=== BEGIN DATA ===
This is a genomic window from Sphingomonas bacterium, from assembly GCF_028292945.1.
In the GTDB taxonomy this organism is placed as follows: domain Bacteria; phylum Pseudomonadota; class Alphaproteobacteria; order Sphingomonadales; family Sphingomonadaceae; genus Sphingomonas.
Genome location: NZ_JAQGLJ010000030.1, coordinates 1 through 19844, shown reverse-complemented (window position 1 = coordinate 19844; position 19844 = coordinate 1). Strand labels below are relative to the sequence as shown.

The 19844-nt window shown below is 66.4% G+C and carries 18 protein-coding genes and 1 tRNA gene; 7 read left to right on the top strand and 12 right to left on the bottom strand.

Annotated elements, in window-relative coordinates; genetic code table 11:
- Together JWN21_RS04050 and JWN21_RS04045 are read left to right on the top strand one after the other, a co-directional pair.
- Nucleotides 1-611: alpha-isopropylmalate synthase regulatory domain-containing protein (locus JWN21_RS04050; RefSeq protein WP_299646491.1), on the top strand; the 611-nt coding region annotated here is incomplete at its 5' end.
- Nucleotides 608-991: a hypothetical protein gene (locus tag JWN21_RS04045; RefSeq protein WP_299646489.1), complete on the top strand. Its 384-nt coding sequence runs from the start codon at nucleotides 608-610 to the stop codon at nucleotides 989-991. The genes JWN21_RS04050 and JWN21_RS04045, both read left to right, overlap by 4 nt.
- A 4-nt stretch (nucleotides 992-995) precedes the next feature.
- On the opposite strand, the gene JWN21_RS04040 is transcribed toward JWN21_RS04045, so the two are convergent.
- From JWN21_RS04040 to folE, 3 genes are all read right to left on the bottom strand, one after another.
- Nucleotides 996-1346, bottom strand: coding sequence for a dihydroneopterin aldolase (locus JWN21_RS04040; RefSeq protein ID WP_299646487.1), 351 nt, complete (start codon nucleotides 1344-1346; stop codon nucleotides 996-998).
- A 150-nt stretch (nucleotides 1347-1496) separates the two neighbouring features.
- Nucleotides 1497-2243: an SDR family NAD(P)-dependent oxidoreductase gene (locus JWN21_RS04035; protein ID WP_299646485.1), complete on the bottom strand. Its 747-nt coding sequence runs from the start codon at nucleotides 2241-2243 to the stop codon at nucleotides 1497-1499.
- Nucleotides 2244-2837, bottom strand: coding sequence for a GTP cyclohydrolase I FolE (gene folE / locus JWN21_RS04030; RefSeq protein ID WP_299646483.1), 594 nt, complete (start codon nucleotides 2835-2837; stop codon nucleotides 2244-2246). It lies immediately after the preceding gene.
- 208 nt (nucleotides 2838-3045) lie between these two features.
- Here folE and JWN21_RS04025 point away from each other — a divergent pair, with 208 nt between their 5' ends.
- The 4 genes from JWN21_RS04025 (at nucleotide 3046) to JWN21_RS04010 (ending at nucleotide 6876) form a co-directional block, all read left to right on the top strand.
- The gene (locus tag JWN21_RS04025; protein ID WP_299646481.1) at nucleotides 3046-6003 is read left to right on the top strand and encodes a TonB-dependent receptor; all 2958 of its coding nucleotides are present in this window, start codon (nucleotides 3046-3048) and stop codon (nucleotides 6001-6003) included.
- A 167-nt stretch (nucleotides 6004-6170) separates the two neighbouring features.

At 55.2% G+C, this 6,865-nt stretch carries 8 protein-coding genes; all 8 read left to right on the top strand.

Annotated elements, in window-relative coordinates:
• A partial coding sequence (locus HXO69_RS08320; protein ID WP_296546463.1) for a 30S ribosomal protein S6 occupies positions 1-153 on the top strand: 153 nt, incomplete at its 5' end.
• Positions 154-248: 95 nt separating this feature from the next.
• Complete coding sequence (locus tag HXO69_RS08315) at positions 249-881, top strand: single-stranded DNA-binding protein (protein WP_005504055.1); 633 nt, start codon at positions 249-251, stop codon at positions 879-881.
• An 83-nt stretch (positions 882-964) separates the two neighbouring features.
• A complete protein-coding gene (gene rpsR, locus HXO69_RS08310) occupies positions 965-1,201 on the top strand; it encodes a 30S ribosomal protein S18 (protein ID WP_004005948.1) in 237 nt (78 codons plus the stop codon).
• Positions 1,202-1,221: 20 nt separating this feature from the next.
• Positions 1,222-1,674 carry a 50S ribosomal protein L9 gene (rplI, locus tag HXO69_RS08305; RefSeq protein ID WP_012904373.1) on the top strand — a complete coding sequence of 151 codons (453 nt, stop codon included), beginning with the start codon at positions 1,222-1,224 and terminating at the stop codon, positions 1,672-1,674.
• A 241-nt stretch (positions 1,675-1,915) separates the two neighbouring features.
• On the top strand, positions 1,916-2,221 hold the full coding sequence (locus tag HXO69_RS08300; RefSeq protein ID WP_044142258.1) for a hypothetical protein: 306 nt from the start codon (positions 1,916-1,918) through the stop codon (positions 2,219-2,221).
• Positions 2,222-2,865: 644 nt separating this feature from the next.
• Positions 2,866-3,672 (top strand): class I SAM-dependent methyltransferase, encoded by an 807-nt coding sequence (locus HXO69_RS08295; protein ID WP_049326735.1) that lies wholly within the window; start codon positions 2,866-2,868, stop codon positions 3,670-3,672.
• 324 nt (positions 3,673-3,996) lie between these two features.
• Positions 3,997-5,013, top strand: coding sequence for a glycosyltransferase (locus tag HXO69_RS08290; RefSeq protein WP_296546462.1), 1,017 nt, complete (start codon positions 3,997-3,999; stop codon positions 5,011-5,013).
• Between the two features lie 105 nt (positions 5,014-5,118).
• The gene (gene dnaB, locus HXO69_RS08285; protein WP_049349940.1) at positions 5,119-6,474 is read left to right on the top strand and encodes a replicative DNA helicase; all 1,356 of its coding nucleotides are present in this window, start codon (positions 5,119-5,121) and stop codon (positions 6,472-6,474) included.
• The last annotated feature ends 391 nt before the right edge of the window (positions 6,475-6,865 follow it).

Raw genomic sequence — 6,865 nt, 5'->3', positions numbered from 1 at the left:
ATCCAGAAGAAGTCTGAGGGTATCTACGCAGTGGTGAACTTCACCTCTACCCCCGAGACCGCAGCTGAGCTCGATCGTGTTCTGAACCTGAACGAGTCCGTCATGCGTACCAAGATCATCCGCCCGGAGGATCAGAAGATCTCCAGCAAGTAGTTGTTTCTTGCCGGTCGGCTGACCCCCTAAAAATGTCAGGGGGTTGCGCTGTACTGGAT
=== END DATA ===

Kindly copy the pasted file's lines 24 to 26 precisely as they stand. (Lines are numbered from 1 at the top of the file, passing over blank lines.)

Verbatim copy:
• Positions 154-248: 95 nt separating this feature from the next.
• Complete coding sequence (locus tag HXO69_RS08315) at positions 249-881, top strand: single-stranded DNA-binding protein (protein WP_005504055.1); 633 nt, start codon at positions 249-251, stop codon at positions 879-881.
• An 83-nt stretch (positions 882-964) separates the two neighbouring features.